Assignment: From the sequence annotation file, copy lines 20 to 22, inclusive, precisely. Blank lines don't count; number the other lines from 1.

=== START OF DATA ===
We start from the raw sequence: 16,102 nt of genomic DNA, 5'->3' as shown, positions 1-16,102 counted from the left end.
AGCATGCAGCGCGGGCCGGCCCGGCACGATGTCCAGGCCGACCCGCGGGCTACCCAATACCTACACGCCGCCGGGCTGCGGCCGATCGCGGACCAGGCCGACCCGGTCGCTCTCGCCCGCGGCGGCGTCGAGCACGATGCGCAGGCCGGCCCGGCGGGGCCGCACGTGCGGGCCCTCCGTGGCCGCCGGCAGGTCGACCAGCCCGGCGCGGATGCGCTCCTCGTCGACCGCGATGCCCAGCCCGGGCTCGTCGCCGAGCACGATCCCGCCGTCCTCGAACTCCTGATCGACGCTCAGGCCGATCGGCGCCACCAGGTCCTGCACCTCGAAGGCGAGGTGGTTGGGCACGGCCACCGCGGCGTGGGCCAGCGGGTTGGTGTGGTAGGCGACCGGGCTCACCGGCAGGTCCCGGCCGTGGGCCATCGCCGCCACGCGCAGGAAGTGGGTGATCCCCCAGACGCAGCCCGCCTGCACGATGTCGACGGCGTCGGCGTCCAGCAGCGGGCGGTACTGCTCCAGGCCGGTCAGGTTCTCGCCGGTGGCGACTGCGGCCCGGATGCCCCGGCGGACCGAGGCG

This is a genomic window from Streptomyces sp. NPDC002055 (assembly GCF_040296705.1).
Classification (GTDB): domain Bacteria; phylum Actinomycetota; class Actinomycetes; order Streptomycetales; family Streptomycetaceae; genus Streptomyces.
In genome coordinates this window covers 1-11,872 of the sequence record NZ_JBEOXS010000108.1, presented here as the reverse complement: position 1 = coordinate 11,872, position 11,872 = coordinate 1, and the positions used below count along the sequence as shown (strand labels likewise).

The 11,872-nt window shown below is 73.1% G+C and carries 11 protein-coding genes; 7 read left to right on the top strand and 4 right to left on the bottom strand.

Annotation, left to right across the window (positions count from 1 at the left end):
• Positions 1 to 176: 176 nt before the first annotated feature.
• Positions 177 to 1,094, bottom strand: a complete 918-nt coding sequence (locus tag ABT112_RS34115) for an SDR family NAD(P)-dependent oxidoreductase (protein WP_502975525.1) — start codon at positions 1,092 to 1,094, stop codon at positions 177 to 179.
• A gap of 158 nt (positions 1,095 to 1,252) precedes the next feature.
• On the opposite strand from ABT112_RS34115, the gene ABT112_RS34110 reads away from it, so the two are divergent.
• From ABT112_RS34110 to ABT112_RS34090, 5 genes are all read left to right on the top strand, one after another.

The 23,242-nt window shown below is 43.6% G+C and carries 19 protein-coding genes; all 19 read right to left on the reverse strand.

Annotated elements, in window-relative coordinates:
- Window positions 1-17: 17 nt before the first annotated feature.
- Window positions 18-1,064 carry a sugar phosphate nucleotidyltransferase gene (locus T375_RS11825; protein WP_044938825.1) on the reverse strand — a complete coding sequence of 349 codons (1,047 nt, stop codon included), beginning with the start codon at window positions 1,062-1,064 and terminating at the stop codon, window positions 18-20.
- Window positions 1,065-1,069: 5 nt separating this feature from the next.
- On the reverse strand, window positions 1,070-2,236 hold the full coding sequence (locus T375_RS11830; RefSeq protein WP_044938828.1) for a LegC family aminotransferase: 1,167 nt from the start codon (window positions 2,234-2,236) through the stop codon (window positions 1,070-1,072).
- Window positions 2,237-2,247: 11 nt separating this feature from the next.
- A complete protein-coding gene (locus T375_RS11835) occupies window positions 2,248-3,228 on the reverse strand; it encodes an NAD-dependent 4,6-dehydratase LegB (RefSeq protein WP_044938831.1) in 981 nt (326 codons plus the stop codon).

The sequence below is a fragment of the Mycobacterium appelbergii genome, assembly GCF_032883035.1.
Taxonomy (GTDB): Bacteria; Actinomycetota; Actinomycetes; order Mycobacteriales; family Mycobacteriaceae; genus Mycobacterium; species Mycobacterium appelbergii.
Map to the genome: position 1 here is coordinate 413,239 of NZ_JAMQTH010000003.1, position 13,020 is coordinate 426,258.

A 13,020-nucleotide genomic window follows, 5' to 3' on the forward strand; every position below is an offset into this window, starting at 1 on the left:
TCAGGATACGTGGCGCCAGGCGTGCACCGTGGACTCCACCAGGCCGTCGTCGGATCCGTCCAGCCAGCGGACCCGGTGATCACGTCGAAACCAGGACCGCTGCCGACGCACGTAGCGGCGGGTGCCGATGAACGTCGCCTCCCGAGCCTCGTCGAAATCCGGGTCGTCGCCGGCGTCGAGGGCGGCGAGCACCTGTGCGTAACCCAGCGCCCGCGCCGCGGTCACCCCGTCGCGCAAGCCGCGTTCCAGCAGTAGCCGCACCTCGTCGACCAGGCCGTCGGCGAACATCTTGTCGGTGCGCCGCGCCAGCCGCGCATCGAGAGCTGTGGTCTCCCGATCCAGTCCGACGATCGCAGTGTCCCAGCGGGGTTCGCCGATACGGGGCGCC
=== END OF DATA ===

- A complete protein-coding gene (locus T375_RS11835) occupies window positions 2,248-3,228 on the reverse strand; it encodes an NAD-dependent 4,6-dehydratase LegB (RefSeq protein WP_044938831.1) in 981 nt (326 codons plus the stop codon).

The sequence below is a fragment of the Mycobacterium appelbergii genome, assembly GCF_032883035.1.
Taxonomy (GTDB): Bacteria; Actinomycetota; Actinomycetes; order Mycobacteriales; family Mycobacteriaceae; genus Mycobacterium; species Mycobacterium appelbergii.